From a Slate report by Tom Vanderbilt about a convention of lockpickers, an annual meeting of the original “hackers,” who must gain entry not to steal but because they need to:
“In fairness, the conference, known as LockCon, hosted by TOOOL (The Open Organization of Lockpickers, which demurely describes itself as a ‘growing group of enthusiasts interested in locks, keys and ways of opening locks without keys’) was a far tamer affair than I had expected, given that my visit had been foregrounded with viewings of, for example, a YouTube video showing TOOOL co-founder and president Barry (‘the Key’) Wels—as with hackers, a nickname is often de rigueur for lock pickers—opening a standard hotel door, from the outside, using a bent metal bar.
TOOOL, perhaps not surprisingly given that it spends its time figuring out how to open the world’s locks, is sensitive about its portrayal, and LockCon itself is ‘invitation only.’ As Wels had told me, ‘we spend a lot of time trying to keep the bad guys—or guys with bad intentions—out.’ Those who had gathered were a diverse and almost disappointingly legitimate lot, ranging from German pilots to Spanish locksmiths to a British distributed systems architect working in Iceland, not to mention the crew I had traveled with from Amsterdam in a borrowed RV driven by Wels: Deviant Ollam, Datagram, Scorche (and his girlfriend), and Babak Javadi, all members of the American branch of TOOOL and all employed, in one way or another, in the security business. And while LockCon had a whiff of Stieg Larsson—the hacker speak (e.g., ‘epic fail’) and T-shirts (‘Masters of Penetration’), the Northern European location and demographic tilt—its sense of mischief was largely sealed within the confines of the hostel’s conference rooms where, during the day, attendees sat through intensely technical presentations, and by night, fueled by healthy glasses of the hostel’s all-inclusive lagers, engaged in competitive lock-picking trials.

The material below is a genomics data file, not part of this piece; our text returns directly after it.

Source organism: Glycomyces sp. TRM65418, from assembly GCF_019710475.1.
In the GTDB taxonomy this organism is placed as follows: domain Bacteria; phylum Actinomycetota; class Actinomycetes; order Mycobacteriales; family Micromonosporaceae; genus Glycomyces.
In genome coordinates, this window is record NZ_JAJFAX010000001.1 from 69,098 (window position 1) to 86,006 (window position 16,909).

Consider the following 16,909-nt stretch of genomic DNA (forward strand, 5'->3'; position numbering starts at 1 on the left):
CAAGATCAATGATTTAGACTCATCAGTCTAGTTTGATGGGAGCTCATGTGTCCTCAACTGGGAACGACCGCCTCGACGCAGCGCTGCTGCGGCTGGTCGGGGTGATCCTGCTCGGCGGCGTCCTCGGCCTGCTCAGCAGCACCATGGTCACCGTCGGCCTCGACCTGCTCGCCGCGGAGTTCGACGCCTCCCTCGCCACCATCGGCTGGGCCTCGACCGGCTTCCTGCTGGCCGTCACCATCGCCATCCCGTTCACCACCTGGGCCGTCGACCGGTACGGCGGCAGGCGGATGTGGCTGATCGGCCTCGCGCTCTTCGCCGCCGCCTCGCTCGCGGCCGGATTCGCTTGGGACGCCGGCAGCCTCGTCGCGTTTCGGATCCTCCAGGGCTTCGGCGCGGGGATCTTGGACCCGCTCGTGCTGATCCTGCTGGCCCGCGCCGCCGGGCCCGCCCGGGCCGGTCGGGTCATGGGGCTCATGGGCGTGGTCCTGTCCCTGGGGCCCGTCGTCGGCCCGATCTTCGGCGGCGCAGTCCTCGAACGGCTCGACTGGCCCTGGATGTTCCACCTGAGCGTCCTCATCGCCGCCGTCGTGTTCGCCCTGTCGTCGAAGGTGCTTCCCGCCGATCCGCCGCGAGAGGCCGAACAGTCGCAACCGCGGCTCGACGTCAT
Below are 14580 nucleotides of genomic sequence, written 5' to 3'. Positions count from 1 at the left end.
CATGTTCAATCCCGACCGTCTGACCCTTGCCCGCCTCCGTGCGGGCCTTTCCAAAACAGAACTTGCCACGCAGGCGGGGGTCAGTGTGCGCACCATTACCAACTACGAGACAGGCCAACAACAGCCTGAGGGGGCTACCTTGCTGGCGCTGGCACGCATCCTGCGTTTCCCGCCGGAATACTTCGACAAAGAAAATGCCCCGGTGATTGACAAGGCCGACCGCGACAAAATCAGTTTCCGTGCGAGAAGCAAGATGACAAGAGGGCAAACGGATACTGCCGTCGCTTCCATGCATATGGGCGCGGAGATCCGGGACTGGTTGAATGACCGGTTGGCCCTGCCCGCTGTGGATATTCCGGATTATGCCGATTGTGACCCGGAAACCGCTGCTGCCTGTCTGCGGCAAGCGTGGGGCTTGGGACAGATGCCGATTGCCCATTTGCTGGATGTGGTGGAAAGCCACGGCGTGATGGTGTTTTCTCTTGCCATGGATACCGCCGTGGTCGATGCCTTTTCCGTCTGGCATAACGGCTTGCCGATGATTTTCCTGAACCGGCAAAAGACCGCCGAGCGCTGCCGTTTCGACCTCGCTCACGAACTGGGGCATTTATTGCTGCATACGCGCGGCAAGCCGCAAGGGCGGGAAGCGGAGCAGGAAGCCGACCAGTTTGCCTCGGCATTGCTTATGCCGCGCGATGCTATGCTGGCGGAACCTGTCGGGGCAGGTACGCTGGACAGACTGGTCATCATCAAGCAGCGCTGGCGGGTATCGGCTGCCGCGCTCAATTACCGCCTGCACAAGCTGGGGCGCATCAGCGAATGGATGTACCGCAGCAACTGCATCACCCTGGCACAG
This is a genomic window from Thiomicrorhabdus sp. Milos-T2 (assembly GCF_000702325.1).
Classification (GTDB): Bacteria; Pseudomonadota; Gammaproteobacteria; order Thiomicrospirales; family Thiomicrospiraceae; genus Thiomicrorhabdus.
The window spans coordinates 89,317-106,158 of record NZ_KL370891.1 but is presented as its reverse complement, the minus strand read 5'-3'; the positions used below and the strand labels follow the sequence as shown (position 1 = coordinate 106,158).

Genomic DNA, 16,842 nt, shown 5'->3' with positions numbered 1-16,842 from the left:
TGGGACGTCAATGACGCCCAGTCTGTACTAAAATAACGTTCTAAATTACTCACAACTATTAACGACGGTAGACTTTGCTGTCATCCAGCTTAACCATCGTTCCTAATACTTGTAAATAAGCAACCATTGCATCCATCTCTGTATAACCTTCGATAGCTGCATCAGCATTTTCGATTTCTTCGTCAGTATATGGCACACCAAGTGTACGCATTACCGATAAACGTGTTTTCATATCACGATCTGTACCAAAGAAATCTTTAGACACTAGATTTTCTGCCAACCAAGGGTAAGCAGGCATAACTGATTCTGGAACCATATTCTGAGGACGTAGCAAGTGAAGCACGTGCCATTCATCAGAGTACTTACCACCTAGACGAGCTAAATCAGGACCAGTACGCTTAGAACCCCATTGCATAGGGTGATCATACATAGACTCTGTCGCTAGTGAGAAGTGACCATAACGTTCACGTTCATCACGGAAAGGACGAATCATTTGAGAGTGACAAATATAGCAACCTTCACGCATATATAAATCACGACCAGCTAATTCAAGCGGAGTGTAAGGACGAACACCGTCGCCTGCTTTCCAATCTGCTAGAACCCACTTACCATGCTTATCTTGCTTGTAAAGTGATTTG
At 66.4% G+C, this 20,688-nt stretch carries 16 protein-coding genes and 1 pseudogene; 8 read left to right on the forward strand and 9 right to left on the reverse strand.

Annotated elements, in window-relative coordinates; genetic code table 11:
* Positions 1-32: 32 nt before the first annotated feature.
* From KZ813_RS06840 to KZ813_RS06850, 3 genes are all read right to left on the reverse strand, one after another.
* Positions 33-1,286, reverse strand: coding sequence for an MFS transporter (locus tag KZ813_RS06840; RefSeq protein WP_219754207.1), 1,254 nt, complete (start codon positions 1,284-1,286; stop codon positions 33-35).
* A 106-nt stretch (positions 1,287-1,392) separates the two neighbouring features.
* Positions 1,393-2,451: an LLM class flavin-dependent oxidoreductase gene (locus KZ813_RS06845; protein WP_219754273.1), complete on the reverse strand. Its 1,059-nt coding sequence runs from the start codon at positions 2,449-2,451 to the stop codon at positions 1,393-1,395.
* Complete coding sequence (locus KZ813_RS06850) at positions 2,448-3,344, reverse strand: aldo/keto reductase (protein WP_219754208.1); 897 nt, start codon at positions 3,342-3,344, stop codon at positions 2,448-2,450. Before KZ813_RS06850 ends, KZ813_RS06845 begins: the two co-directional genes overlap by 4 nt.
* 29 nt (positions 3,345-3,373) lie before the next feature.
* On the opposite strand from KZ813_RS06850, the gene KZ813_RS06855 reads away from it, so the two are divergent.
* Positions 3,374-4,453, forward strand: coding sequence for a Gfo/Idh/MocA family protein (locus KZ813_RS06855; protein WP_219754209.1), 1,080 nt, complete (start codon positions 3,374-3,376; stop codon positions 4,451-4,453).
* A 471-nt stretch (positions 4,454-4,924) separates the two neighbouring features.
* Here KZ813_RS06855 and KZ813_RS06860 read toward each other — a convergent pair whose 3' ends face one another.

There is an inevitable lure to picking a lock. ‘A lock is a psychological threshold,’ writes Gaston Bachelard. The physicist Richard Feynman, himself possessed of what he termed the ‘puzzle drive’ and a notorious lock picker, described it as: ‘One guy tries to make something to keep another guy out; there must be a way to beat it!’ I have a firm memory of clicking open the lock on the bathroom door in my childhood home with a bobby-pin; that the lock is what is called in the business a ‘privacy lock,’ designed not at all for security but merely to prevent unintentional intrusions, did not diminish my ardor in that moment.” (Thanks Browser.)